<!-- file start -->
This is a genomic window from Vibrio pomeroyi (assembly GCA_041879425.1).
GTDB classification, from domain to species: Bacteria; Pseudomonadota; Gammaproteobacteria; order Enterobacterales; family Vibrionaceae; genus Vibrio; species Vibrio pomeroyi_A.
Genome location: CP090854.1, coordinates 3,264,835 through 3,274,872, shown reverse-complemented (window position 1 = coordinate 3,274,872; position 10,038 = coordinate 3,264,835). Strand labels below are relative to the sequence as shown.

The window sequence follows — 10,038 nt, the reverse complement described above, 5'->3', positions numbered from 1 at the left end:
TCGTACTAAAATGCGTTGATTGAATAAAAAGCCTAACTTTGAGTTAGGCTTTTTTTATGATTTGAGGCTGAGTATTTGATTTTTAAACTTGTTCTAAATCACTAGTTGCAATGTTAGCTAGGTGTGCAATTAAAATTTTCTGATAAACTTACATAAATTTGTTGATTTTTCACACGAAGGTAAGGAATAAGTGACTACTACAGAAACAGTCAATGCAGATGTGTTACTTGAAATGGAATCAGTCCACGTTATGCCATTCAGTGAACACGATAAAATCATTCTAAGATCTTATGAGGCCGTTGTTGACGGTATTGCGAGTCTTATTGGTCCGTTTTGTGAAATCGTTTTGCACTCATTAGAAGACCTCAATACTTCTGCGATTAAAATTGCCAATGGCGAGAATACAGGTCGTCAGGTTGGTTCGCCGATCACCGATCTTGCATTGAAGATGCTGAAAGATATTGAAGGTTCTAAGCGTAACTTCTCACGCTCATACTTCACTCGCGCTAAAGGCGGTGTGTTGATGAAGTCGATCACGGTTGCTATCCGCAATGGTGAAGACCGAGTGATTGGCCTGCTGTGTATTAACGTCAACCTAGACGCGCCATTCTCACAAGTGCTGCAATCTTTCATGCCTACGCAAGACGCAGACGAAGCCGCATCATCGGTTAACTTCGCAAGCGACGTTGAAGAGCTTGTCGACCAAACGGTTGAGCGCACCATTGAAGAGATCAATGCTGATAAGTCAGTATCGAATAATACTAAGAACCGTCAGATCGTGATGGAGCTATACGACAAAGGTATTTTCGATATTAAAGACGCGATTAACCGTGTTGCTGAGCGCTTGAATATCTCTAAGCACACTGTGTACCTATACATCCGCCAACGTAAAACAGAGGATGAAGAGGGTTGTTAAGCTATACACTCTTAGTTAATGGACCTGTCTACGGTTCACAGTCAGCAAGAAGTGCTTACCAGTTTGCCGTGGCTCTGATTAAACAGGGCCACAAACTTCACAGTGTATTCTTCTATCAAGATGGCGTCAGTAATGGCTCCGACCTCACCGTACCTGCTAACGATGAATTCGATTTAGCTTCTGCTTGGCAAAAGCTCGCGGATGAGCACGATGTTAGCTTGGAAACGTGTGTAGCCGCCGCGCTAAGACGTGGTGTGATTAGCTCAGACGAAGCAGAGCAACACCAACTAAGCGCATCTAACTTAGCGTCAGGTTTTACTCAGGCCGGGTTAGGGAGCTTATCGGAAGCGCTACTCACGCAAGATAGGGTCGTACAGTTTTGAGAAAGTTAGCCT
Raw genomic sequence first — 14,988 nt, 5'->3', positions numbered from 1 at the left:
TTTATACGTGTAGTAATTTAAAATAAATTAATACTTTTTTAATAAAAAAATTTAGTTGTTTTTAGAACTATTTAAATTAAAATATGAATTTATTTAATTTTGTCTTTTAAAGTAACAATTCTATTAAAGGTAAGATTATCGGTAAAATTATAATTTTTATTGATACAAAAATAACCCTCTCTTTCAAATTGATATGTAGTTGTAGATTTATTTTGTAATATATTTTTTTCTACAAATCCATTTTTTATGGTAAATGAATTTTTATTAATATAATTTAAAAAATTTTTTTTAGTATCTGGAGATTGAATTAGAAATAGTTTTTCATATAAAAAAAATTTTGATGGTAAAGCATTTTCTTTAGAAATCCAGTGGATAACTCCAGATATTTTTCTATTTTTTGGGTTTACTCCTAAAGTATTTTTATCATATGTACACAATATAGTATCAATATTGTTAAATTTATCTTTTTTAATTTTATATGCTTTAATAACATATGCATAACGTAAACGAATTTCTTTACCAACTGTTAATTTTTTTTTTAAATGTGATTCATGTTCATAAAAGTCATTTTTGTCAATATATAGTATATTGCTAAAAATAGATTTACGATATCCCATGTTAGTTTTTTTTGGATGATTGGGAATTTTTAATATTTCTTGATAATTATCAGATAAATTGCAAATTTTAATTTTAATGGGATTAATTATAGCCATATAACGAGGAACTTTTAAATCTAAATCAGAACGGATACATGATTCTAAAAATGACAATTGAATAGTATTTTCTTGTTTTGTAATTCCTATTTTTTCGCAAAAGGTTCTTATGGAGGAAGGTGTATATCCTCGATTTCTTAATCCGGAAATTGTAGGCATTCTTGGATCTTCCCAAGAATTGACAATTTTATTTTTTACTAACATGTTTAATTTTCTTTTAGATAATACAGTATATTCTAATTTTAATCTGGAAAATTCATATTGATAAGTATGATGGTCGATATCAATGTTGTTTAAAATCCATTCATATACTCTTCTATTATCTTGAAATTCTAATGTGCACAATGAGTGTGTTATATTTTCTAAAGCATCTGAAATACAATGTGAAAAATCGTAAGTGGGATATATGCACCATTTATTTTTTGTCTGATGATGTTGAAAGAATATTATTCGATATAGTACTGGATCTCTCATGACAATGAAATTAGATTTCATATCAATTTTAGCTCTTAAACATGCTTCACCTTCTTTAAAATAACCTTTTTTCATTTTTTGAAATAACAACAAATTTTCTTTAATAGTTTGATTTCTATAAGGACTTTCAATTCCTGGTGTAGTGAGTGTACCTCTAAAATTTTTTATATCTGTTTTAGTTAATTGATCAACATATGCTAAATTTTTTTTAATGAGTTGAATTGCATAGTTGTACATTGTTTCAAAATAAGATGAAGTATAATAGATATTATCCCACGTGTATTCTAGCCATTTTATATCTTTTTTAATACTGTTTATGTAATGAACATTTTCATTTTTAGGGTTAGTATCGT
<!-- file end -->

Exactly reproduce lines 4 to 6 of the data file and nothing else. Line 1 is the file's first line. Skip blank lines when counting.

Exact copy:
The window sequence follows — 10,038 nt, the reverse complement described above, 5'->3', positions numbered from 1 at the left end:
TCGTACTAAAATGCGTTGATTGAATAAAAAGCCTAACTTTGAGTTAGGCTTTTTTTATGATTTGAGGCTGAGTATTTGATTTTTAAACTTGTTCTAAATCACTAGTTGCAATGTTAGCTAGGTGTGCAATTAAAATTTTCTGATAAACTTACATAAATTTGTTGATTTTTCACACGAAGGTAAGGAATAAGTGACTACTACAGAAACAGTCAATGCAGATGTGTTACTTGAAATGGAATCAGTCCACGTTATGCCATTCAGTGAACACGATAAAATCATTCTAAGATCTTATGAGGCCGTTGTTGACGGTATTGCGAGTCTTATTGGTCCGTTTTGTGAAATCGTTTTGCACTCATTAGAAGACCTCAATACTTCTGCGATTAAAATTGCCAATGGCGAGAATACAGGTCGTCAGGTTGGTTCGCCGATCACCGATCTTGCATTGAAGATGCTGAAAGATATTGAAGGTTCTAAGCGTAACTTCTCACGCTCATACTTCACTCGCGCTAAAGGCGGTGTGTTGATGAAGTCGATCACGGTTGCTATCCGCAATGGTGAAGACCGAGTGATTGGCCTGCTGTGTATTAACGTCAACCTAGACGCGCCATTCTCACAAGTGCTGCAATCTTTCATGCCTACGCAAGACGCAGACGAAGCCGCATCATCGGTTAACTTCGCAAGCGACGTTGAAGAGCTTGTCGACCAAACGGTTGAGCGCACCATTGAAGAGATCAATGCTGATAAGTCAGTATCGAATAATACTAAGAACCGTCAGATCGTGATGGAGCTATACGACAAAGGTATTTTCGATATTAAAGACGCGATTAACCGTGTTGCTGAGCGCTTGAATATCTCTAAGCACACTGTGTACCTATACATCCGCCAACGTAAAACAGAGGATGAAGAGGGTTGTTAAGCTATACACTCTTAGTTAATGGACCTGTCTACGGTTCACAGTCAGCAAGAAGTGCTTACCAGTTTGCCGTGGCTCTGATTAAACAGGGCCACAAACTTCACAGTGTATTCTTCTATCAAGATGGCGTCAGTAATGGCTCCGACCTCACCGTACCTGCTAACGATGAATTCGATTTAGCTTCTGCTTGGCAAAAGCTCGCGGATGAGCACGATGTTAGCTTGGAAACGTGTGTAGCCGCCGCGCTAAGACGTGGTGTGATTAGCTCAGACGAAGCAGAGCAACACCAACTAAGCGCATCTAACTTAGCGTCAGGTTTTACTCAGGCCGGGTTAGGGAGCTTATCGGAAGCGCTACTCACGCAAGATAGGGTCGTACAGTTTTGAGAAAGTTAGCCT
Raw genomic sequence first — 14,988 nt, 5'->3', positions numbered from 1 at the left: